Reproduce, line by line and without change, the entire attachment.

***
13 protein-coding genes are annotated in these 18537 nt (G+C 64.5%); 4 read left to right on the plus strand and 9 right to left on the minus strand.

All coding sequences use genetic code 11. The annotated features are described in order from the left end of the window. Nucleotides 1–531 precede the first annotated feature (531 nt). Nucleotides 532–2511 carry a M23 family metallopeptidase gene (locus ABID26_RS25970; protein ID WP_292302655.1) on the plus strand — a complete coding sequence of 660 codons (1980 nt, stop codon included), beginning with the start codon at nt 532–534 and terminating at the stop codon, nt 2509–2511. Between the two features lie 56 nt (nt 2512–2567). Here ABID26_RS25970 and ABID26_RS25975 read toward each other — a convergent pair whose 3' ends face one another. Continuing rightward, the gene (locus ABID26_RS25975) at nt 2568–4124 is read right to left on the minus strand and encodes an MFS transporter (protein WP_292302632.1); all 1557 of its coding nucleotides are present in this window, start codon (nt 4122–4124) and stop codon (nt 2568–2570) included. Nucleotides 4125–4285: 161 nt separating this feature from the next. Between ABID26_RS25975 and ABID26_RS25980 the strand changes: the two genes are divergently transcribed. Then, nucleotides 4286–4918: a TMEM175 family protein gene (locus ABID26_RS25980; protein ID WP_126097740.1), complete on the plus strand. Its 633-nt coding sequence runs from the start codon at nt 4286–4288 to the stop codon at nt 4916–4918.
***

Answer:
13 protein-coding genes are annotated in these 18537 nt (G+C 64.5%); 4 read left to right on the plus strand and 9 right to left on the minus strand.

All coding sequences use genetic code 11. The annotated features are described in order from the left end of the window. Nucleotides 1–531 precede the first annotated feature (531 nt). Nucleotides 532–2511 carry a M23 family metallopeptidase gene (locus ABID26_RS25970; protein ID WP_292302655.1) on the plus strand — a complete coding sequence of 660 codons (1980 nt, stop codon included), beginning with the start codon at nt 532–534 and terminating at the stop codon, nt 2509–2511. Between the two features lie 56 nt (nt 2512–2567). Here ABID26_RS25970 and ABID26_RS25975 read toward each other — a convergent pair whose 3' ends face one another. Continuing rightward, the gene (locus ABID26_RS25975) at nt 2568–4124 is read right to left on the minus strand and encodes an MFS transporter (protein WP_292302632.1); all 1557 of its coding nucleotides are present in this window, start codon (nt 4122–4124) and stop codon (nt 2568–2570) included. Nucleotides 4125–4285: 161 nt separating this feature from the next. Between ABID26_RS25975 and ABID26_RS25980 the strand changes: the two genes are divergently transcribed. Then, nucleotides 4286–4918: a TMEM175 family protein gene (locus ABID26_RS25980; protein ID WP_126097740.1), complete on the plus strand. Its 633-nt coding sequence runs from the start codon at nt 4286–4288 to the stop codon at nt 4916–4918.